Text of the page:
Urban 52

The Christian interpretation of the Greek word nous is normally understood as ‘mind’ or ‘intellect’. Neither of these meanings represents the contemplative aspect of the mind in which the Greek form of the word took shape. Thus, ‘mind’ and ‘intellect’ and their derivatives such as ‘intellection,’ and ‘intellectual,’ etc. all have a different quality from the Greek concept of nous. The most probable reason for this difference is the difference in cultures. The Greeks were pre−Cartesian, and the non−Hellentic are post−Cartesian. For example, a non−Greek would say, ‘I think, therefore I am.’ The act of thinking is an activity that ‘I’ engage in it; whereas, with the Greeks, they would say, ‘I think, therefore there is that which ‘I’ thinkto noeta. Thus, what ‘I’ think is the activity (reasoning) of thinking; whereas, what the Greek thinks, to noeta, are the objects of the thought that exist. Therefore, nous and its derivatives have a different quality from the words, mind, mental, intellect, intellection, etc. Furthermore, the words ‘mind’ and ‘intellect’ suggest reasoning and thinking; whereas, nous and to noeta suggest an intuitive grasp of reality. Then nous is more an integral part of the mystical union than anything suggested by ‘mind’ or ‘intellect’, in that, nous is a deeper more contemplative form of thought, in that, to achieve union with the Divine is to contemplate and to see god in an immediate vision. In other words, contemplation (theoria) of the mind (nous) in union with God is an ideal form of religious life.92 Another, characteristic of the Christian mystical union is the concept of a spiritual or heavenly marriage. The use of the image of sacred and spiritual marriage between God and one’s soul is symbolization of the mystical union. Furthermore, the idea of a wedding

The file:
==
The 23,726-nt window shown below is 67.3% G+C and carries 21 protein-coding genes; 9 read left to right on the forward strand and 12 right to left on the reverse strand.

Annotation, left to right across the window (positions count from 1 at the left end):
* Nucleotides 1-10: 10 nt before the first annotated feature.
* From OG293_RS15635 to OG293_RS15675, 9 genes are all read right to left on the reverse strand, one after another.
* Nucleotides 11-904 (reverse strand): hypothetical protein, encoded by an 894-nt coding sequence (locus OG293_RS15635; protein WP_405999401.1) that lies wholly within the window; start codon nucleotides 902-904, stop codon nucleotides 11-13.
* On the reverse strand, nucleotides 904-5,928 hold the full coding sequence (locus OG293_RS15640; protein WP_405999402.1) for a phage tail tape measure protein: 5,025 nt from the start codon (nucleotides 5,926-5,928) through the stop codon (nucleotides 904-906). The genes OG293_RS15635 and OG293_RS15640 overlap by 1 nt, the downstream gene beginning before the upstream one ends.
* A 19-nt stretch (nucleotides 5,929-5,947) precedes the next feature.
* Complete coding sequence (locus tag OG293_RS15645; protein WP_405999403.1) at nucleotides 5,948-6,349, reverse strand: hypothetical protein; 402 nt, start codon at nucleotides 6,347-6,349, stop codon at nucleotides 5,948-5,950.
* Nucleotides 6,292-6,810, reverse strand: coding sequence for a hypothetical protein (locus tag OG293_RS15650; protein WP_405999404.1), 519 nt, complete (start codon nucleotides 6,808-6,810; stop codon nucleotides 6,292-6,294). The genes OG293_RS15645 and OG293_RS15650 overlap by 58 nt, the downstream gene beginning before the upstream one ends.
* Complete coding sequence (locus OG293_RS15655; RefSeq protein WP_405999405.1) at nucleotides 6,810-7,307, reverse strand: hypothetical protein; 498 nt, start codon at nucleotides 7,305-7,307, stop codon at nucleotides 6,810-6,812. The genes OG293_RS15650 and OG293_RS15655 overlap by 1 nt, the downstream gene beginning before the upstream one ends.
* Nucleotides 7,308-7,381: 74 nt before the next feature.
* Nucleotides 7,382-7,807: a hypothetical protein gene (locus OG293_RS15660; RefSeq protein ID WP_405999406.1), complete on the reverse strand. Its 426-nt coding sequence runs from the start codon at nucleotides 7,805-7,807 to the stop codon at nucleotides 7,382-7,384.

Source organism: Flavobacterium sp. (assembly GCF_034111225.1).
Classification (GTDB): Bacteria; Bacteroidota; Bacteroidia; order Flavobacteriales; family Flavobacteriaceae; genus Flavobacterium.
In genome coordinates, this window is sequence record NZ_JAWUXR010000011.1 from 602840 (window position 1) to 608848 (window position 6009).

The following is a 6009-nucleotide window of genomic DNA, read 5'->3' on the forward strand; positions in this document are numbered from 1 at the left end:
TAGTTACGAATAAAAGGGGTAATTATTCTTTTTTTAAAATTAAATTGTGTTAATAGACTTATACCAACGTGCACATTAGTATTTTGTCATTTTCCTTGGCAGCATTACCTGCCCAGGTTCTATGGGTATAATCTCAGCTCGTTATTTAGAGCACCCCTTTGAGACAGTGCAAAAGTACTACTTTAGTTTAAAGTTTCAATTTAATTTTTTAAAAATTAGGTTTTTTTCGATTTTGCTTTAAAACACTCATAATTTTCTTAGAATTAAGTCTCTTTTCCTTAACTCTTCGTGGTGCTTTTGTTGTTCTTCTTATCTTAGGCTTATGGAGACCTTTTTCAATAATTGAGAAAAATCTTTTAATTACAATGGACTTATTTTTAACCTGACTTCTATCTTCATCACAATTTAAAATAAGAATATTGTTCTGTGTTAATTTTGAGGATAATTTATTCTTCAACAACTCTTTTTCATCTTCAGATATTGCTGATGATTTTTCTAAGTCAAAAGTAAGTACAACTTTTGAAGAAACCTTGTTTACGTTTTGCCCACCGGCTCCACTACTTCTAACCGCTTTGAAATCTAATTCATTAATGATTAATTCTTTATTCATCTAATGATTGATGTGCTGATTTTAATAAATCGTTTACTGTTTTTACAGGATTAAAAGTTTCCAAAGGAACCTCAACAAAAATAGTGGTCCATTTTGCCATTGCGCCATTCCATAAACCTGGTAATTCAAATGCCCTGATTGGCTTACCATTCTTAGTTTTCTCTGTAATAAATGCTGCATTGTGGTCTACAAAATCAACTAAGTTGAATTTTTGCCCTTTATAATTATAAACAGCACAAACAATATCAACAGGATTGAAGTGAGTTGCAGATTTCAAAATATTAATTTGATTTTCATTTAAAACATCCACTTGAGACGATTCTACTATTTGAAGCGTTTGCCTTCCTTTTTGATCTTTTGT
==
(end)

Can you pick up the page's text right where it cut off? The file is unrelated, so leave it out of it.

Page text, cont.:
92

Louth, 193.

Urban 53